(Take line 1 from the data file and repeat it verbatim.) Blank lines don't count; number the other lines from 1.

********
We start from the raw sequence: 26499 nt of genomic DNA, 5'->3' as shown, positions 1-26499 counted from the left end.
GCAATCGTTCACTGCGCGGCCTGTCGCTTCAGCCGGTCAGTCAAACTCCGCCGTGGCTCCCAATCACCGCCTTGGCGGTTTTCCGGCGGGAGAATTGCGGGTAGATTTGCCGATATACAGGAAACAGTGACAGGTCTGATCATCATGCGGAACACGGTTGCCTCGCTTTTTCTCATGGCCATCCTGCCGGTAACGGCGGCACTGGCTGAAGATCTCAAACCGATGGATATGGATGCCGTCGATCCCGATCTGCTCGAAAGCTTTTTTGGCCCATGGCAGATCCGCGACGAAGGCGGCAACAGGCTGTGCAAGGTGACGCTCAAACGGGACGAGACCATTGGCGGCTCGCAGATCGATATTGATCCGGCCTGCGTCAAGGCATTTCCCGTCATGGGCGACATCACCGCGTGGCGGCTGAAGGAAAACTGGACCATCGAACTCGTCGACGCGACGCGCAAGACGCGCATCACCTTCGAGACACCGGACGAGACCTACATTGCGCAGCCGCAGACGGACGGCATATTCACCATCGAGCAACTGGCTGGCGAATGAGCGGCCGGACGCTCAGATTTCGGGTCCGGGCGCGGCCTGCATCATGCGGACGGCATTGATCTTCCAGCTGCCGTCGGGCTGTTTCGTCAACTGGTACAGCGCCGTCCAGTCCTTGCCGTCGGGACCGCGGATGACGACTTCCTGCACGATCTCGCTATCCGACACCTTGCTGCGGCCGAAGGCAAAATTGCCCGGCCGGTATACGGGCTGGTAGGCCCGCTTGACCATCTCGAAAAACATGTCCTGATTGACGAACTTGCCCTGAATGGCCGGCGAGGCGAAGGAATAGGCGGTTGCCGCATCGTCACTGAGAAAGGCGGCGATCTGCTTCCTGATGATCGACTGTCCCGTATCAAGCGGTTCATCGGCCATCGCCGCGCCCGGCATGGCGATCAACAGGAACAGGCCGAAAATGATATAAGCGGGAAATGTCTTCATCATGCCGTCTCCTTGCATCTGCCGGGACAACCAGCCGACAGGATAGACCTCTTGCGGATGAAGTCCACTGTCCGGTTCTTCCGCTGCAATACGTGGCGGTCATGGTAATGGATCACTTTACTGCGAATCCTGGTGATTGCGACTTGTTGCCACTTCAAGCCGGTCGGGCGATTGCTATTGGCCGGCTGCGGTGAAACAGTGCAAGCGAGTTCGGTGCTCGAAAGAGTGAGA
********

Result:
We start from the raw sequence: 26499 nt of genomic DNA, 5'->3' as shown, positions 1-26499 counted from the left end.